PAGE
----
3) To ensure the program ends and doesn't just hang, don't remove the magic object. This'll let the other <code>Demand</code> see it as well so it can end too.
jply
P.S. I've got a producer/consumer I built when I was figuring this stuff out, too. Let me know if you want it.
 
mohit joshi
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with a little modification your code seems to run fine
I am posting the entire program as it is, for you to check. the only change I have made is to replace an if condition with a while loop when your demand thread is supposed to wake up.

Sorry I am removing the code, need to study the exact problem little more.
[This message has been edited by mohit joshi (edited October 13, 2000).]
 
mohit joshi
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I Suppose this is what you were trying to achieve:

D:\jprac1>java Test
Main : finishing...
Demand 1 : Yes, I'm in for a wait
Demand 2 : Yes, I'm in for a wait
Supply : Starting construction of Integer number...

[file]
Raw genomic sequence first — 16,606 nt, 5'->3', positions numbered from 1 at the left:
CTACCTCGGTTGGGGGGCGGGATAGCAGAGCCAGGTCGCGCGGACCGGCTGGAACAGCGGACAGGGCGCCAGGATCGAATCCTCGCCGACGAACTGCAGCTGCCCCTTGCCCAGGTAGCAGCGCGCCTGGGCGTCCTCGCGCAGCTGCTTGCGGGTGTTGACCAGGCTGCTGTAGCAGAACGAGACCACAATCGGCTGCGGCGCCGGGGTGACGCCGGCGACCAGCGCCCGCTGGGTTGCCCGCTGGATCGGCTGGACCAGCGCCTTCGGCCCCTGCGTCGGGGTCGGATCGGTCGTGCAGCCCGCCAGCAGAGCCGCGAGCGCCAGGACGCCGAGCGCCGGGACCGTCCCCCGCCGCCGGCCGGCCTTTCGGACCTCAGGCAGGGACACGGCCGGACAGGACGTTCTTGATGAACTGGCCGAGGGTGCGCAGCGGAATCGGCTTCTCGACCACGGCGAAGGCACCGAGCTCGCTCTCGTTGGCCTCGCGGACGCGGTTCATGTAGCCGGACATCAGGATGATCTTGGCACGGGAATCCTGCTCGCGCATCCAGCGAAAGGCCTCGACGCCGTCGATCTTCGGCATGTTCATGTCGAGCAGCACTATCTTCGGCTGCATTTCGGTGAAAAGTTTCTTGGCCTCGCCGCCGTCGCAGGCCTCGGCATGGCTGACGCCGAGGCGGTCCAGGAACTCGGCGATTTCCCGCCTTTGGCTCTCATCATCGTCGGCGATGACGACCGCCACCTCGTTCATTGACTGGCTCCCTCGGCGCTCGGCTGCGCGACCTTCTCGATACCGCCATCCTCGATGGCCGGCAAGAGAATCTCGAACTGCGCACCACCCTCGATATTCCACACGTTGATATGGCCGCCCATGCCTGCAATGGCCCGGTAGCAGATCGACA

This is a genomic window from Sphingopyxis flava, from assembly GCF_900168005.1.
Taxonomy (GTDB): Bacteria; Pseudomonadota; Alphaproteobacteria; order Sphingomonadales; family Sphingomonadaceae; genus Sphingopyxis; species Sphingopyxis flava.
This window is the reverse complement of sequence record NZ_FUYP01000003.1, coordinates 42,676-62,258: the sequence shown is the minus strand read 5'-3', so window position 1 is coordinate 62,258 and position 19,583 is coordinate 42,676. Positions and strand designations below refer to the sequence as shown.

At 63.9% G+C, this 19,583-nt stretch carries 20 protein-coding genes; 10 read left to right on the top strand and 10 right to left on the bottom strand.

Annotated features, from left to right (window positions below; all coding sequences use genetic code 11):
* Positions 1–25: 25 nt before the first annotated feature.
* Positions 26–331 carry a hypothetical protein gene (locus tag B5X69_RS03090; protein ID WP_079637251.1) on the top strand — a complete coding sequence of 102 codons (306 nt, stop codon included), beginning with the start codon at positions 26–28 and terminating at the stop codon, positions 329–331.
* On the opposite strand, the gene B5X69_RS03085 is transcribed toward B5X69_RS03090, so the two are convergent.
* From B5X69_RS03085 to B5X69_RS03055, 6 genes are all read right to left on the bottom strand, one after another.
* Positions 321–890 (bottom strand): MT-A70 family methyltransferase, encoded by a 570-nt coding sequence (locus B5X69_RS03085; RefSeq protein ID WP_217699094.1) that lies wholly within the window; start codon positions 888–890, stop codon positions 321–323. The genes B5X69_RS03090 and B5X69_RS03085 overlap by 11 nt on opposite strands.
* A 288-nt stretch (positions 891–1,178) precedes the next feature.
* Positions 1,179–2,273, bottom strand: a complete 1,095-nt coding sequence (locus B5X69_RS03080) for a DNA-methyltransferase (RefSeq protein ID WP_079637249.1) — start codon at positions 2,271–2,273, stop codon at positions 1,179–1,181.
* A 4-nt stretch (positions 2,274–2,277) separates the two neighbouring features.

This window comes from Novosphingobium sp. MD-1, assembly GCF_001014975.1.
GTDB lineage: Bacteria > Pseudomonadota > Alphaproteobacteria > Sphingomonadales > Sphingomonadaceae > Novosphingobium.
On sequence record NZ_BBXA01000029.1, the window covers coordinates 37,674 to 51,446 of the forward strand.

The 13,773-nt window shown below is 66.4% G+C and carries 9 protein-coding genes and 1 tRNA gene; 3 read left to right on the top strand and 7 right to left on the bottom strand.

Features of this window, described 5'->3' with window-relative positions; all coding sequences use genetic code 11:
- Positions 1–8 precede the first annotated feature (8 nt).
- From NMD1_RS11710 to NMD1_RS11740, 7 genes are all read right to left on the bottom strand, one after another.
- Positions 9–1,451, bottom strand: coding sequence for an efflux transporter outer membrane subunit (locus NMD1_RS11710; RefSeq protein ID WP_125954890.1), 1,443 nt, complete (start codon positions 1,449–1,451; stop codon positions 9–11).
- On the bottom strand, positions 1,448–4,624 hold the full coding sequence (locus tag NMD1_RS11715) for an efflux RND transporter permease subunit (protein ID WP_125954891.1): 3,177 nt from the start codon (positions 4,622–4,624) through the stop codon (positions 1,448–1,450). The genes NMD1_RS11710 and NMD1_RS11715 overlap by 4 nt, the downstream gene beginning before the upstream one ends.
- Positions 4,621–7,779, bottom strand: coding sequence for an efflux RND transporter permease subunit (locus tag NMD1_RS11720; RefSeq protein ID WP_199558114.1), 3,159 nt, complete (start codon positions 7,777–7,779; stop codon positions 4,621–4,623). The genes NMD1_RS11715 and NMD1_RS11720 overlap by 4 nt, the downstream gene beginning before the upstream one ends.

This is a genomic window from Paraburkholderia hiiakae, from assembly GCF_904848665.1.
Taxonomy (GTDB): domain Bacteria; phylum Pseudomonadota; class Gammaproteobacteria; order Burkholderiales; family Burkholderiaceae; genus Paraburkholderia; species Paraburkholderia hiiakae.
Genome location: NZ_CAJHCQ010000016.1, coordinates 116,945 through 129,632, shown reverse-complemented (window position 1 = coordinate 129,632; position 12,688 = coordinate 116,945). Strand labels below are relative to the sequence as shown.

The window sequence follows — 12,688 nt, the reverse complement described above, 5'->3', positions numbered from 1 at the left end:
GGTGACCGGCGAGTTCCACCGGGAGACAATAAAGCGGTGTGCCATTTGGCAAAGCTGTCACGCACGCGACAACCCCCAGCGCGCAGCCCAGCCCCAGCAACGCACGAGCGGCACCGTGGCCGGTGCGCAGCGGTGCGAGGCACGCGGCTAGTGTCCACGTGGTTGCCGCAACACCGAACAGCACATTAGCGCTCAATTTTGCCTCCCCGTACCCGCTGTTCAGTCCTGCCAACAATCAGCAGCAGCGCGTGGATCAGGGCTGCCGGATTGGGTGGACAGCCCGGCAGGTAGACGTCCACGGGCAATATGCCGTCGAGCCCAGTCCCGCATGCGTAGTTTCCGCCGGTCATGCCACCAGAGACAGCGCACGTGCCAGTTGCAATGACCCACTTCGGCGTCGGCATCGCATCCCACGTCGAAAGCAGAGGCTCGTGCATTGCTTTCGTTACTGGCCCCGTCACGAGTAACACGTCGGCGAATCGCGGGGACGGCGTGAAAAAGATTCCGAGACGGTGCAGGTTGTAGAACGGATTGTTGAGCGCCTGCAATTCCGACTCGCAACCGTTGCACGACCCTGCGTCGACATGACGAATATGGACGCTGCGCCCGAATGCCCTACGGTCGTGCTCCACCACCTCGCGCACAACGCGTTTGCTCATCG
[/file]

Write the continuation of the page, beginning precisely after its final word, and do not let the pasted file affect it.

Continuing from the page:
Supply : Finished construction of Integer number.
Demand 1 : ...finished waiting
Demand 1 : Boy, this Integer is heavy...
Demand 1 : Integer all processed. Ok, I'm gonna go for another one...
Demand 1 : Yes, I'm in for a wait
Supply : Starting construction of Integer number...
Supply : Finished construction of Integer number.
Demand 2 : ...finished waiting
Demand 2 : Boy, this Integer is heavy...
Demand 2 : Integer all processed. Ok, I'm gonna go for another one...
Demand 2 : Yes, I'm in for a wait
Supply : Starting construction of Integer number...
Supply : Finished construction of Integer number.
Demand 1 : ...finished waiting
Demand 1 : Boy, this Integer is heavy...
Demand 1 : Integer all processed. Ok, I'm gonna go for another one...
Demand 1 : Yes, I'm in for a wait
Supply : Starting construction of Integer number...
Supply : Finished construction of Integer number.
Demand 2 : ...finished waiting
Demand 2 : Boy, this Integer is heavy...
Demand 2 : Integer all processed. Ok, I'm gonna go for another one...
Demand 2 : Yes, I'm in for a wait
Supply : Starting construction of Integer number...
Supply : Finished construction of Integer number.
Demand 1 : ...finished waiting
Demand 1 : Boy, this Integer is heavy...
Demand 1 : Integer all processed. Ok, I'm gonna go for another one...
Demand 1 : Yes, I'm in for a wait
Supply : Starting construction of Integer number...
Supply : Finished construction of Integer number.
Demand 2 : ...finished waiting
Demand 2 : Boy, this Integer is heavy...